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Motivated Sellers & Predatory Buyers

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  • Selcuk, Cemil

Abstract

We develop an equilibrium search model of the housing market where sellers may become distressed as they are unable to sell. A unique steady state equilibrium exists where distressed sellers attempt fire sales by accepting prices that are substantially below fundamental values. During periods where a large number of sellers are forced to liquidate customers exhibit predation: they hold off purchasing and strategically slow down the speed of trade, which in turn causes more sellers to become distressed. From sellers' point of view liquidity disappears when it is needed the most. The model naturally suggests several proxies of liquidity. Interestingly, the expected time on the market, one of the most frequently used statistics in the literature, does a poor job within the context of fire sales and predation.

Suggested Citation

  • Selcuk, Cemil, 2012. "Motivated Sellers & Predatory Buyers," MPRA Paper 36226, University Library of Munich, Germany.
  • Handle: RePEc:pra:mprapa:36226
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    File URL: https://mpra.ub.uni-muenchen.de/36226/1/MPRA_paper_36226.pdf
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    References listed on IDEAS

    as
    1. Markus K. Brunnermeier & Lasse Heje Pedersen, 2005. "Predatory Trading," Journal of Finance, American Finance Association, vol. 60(4), pages 1825-1863, August.
    2. Michael A. Arnold, 1999. "Search, Bargaining and Optimal Asking Prices," Real Estate Economics, American Real Estate and Urban Economics Association, vol. 27(3), pages 453-481.
    3. Chen, Yongmin & Rosenthal, Robert W, 1996. "Asking Prices as Commitment Devices," International Economic Review, Department of Economics, University of Pennsylvania and Osaka University Institute of Social and Economic Research Association, vol. 37(1), pages 129-155, February.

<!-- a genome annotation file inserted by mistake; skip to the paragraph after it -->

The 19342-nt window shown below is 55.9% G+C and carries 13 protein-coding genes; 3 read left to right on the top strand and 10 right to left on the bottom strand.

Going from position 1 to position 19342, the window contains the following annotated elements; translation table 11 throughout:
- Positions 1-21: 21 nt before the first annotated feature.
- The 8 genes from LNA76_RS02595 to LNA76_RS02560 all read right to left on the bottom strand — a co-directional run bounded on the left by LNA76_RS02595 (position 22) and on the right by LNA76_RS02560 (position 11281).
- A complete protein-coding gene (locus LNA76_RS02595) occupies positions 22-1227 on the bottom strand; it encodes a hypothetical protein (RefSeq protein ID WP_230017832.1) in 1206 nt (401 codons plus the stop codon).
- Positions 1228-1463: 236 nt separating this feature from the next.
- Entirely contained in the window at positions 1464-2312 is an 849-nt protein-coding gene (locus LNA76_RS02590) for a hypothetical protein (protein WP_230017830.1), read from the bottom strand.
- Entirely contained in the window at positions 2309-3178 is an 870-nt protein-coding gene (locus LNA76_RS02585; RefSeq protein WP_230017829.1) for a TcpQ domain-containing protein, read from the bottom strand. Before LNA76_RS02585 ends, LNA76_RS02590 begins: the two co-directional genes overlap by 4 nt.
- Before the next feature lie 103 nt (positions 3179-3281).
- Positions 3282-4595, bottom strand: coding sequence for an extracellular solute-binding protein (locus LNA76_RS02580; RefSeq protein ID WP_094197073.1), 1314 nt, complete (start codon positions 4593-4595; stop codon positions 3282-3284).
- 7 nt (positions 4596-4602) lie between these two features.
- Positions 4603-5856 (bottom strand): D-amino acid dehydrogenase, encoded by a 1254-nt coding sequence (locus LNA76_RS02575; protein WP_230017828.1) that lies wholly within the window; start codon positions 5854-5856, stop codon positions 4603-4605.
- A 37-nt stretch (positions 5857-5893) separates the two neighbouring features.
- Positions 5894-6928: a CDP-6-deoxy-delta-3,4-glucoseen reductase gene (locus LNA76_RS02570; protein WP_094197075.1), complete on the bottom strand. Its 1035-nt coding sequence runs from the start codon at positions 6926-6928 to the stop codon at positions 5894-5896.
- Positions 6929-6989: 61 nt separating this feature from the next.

4. Krainer, John, 2001. "A Theory of Liquidity in Residential Real Estate Markets," Journal of Urban Economics, Elsevier, vol. 49(1), pages 32-53, January.
    5. Curtis R. Taylor, 1999. "Time-on-the-Market as a Sign of Quality," Review of Economic Studies, Oxford University Press, vol. 66(3), pages 555-578.
    6. Merlo, Antonio & Ortalo-Magne, Francois, 2004. "Bargaining over residential real estate: evidence from England," Journal of Urban Economics, Elsevier, vol. 56(2), pages 192-216, September.
    7. Wheaton, William C, 1990. "Vacancy, Search, and Prices in a Housing Market Matching Model," Journal of Political Economy, University of Chicago Press, vol. 98(6), pages 1270-1292, December.
    8. Abdullah Yavaş, 1992. "A Simple Search and Bargaining Model of Real Estate Markets," Real Estate Economics, American Real Estate and Urban Economics Association, vol. 20(4), pages 533-548.
    9. Kennan, John & Wilson, Robert, 1993. "Bargaining with Private Information," Journal of Economic Literature, American Economic Association, vol. 31(1), pages 45-104, March.
    10. Gabriele Camera & Cemil Selcuk, 2009. "Price Dispersion with Directed Search," Journal of the European Economic Association, MIT Press, vol. 7(6), pages 1193-1224, December.
    11. Michel Glower & Donald R. Haurin & Patric H. Hendershott, 1998. "Selling Time and Selling Price: The Influence of Seller Motivation," Real Estate Economics, American Real Estate and Urban Economics Association, vol. 26(4), pages 719-740.
    12. John R. Knight, 2002. "Listing Price, Time on Market, and Ultimate Selling Price: Causes and Effects of Listing Price Changes," Real Estate Economics, American Real Estate and Urban Economics Association, vol. 30(2), pages 213-237.
    13. James Albrecht & Axel Anderson & Eric Smith & Susan Vroman, 2007. "Opportunistic Matching In The Housing Market," International Economic Review, Department of Economics, University of Pennsylvania and Osaka University Institute of Social and Economic Research Association, vol. 48(2), pages 641-664, May.
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    More about this item

    Keywords

    housing; random search; fire sales; predation; liquidity;

    JEL classification:

    • D39 - Microeconomics - - Distribution - - - Other
    • D83 - Microeconomics - - Information, Knowledge, and Uncertainty - - - Search; Learning; Information and Knowledge; Communication; Belief; Unawareness
    • D49 - Microeconomics - - Market Structure, Pricing, and Design - - - Other

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